Getting the most from Web analytics.
So what? That’s exactly what to ask when you’re presented with a mountain of seemingly relevant and interesting data about your website. The next question should be:
Why? If you’re not asking those questions, it’s possible that you are stuck in information overload. It’s so easy to get a never-ending stream of information for the who, what and when about your site that many site owners never know what to do with it. That’s the goal of web analytics – gathering information in order to understand it and then take action.
The Web Analytics Association defines Web Analytics as:
- “ The measurement, collection, analysis and reporting of Internet data for the purposes of understanding and optimizing Web usage.”
Looking closer at each part of the definition makes it easier to understand. First there’s measurement and collection, then analysis and finally doing something with what we’ve learned.
Modern Web servers and free online tools make collecting and measuring data very easy. Virtually every Web hosting account will provide reports generated by the server about the most popular pages on your website, visiting search engines and a lot more. Tools like Google Analytics provide a similar set of data, but they do it by “watching” what pages get visited on your website after you install a special set of code that allows them to do so. Both methods provide a large amount of interesting information. But they both have certain drawbacks to be aware of. Most Web analysts pay attention to both in order to get the most comprehensive view of what’s happening on a site.
Since websites are live at all times, the data keeps coming in continuously. Reporting and interpretation of the information is typically broken down into meaningful segments for analysis purposes. Weeks, months, quarters, seasons, promotional periods, days, nights and virtually any other meaningful segmentation you can think of are valid options for analysis. The key factor is to understand what your business goal is when looking at the information.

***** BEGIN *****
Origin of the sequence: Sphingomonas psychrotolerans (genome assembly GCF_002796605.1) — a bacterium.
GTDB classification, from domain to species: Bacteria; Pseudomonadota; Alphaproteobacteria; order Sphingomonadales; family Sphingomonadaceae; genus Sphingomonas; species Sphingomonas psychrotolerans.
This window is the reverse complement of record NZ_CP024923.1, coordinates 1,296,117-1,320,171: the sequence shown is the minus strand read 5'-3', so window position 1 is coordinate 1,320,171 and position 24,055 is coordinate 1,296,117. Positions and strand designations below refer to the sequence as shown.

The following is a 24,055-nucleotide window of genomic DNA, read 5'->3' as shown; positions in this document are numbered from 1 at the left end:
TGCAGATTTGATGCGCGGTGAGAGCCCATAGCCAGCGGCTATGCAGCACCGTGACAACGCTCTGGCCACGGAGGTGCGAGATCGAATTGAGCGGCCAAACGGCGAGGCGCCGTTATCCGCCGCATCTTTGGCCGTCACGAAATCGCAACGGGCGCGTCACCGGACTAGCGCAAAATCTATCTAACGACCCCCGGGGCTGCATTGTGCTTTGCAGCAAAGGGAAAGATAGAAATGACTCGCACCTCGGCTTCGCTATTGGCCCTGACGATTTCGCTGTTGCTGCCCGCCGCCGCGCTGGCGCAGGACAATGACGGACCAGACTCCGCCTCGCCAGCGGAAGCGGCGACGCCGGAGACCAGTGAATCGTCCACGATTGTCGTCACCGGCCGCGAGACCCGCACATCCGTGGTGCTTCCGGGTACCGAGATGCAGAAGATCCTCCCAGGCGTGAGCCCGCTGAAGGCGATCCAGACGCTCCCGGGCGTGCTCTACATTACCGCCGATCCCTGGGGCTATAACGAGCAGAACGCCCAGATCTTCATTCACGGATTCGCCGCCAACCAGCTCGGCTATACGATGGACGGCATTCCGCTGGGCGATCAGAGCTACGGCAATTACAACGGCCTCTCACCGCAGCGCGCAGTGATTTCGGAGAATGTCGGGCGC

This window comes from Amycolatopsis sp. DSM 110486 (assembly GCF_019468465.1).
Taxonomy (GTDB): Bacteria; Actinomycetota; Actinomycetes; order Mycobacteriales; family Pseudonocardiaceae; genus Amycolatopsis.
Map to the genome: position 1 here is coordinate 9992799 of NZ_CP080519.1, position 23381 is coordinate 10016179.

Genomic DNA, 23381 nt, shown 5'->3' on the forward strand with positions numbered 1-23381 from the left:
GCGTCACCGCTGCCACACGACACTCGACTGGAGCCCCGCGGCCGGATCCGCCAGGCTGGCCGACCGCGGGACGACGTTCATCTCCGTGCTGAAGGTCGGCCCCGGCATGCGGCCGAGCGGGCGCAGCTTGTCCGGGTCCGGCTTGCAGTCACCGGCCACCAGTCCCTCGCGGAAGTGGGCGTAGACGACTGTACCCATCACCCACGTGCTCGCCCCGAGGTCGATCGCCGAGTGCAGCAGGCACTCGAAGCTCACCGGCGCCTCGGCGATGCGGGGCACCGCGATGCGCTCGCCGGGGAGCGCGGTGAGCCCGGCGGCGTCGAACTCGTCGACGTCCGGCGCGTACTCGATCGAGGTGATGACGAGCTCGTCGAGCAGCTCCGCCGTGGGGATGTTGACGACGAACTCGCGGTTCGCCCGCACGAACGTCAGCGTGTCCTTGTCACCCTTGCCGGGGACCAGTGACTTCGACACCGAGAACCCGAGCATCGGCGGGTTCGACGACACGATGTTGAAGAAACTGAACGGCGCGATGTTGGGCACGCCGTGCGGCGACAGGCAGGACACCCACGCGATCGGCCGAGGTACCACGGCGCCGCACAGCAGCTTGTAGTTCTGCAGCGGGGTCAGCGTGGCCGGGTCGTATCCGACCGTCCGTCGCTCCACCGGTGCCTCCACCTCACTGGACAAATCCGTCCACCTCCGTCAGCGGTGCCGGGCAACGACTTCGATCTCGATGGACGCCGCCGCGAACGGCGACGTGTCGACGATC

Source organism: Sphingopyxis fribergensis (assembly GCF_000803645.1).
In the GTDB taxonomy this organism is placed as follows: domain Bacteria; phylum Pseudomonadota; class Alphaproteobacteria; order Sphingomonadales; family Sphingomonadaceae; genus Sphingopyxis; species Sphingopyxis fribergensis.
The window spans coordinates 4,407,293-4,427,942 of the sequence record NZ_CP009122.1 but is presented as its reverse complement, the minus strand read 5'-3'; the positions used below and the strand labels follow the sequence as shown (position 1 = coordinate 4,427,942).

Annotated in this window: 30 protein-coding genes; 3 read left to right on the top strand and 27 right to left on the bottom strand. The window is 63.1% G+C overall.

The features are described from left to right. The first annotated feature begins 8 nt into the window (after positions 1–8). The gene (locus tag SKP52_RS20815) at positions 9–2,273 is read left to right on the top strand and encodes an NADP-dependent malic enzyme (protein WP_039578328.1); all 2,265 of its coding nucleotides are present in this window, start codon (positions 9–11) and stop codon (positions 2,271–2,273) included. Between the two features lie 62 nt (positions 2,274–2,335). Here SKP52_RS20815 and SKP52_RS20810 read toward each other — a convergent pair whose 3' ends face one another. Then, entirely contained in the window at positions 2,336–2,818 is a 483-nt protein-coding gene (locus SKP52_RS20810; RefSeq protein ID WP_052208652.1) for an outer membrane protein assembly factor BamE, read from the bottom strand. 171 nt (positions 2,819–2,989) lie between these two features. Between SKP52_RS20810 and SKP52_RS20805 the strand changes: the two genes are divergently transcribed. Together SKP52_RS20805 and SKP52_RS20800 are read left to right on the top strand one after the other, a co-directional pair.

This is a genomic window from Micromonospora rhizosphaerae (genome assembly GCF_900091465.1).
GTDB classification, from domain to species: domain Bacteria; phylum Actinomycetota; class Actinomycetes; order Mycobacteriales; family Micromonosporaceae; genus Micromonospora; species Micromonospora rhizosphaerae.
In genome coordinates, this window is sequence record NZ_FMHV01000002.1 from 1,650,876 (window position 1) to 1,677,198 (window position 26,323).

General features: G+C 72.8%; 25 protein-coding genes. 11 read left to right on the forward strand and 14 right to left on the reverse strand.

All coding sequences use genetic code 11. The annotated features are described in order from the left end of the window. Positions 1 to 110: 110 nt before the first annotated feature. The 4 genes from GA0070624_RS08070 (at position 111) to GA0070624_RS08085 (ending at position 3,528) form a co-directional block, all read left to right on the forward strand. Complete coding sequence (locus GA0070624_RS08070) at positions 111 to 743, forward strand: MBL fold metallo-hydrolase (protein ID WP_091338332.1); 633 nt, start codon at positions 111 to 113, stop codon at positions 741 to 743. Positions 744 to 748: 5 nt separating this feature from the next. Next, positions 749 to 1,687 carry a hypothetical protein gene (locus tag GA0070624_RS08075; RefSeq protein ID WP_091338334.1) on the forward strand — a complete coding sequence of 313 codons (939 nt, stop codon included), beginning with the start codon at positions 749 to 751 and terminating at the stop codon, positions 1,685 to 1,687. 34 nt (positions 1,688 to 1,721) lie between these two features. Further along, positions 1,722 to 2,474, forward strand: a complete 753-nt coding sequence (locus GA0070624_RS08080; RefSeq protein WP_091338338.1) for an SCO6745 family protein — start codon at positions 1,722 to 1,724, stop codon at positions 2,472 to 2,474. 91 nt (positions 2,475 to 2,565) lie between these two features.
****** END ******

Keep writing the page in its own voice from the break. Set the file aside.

If you are interested in the activities of foreign visitors, then looking at domestic traffic becomes irrelevant. Visitors who purchased can be reviewed differently than those who didn’t. Analyzing the right data for the right question is essential. To gain the right insights, you have to combine the right pieces of information.
Once you have the reports and related information, the true process of analysis begins.
There are countless factors to consider. Experience in understanding what to look at is where the value of a Web analyst makes a difference.
The next step is to determine what can be done to optimize the site or visitor experience in order to meet your business goal. Perhaps you want people to sign up for your email newsletter. There are typically many things that can be done that will have an impact on user behavior. Web analytics teaches us to take what we know and test what we think is a good course of action.
- Will a larger button make more people click?
- Should the form say, “Free email newsletter?”
- Are you requiring too much information from the subscriber?
By setting up tests, it’s possible to find out exactly what makes an impact. You’re then able to collect data on what happens after you make changes, analyze it and make further decisions based on the new information.
That’s what Web analytics comes down to – a methodology for transforming observation and data into action. It’s a relatively young discipline and maturing every day. Knowing the difference between reporting, analysis and how to take action is the most important part of the equation. Without doing something with the data collected, it’s just a bunch of numbers that look pretty, but are worthless to your bottom line.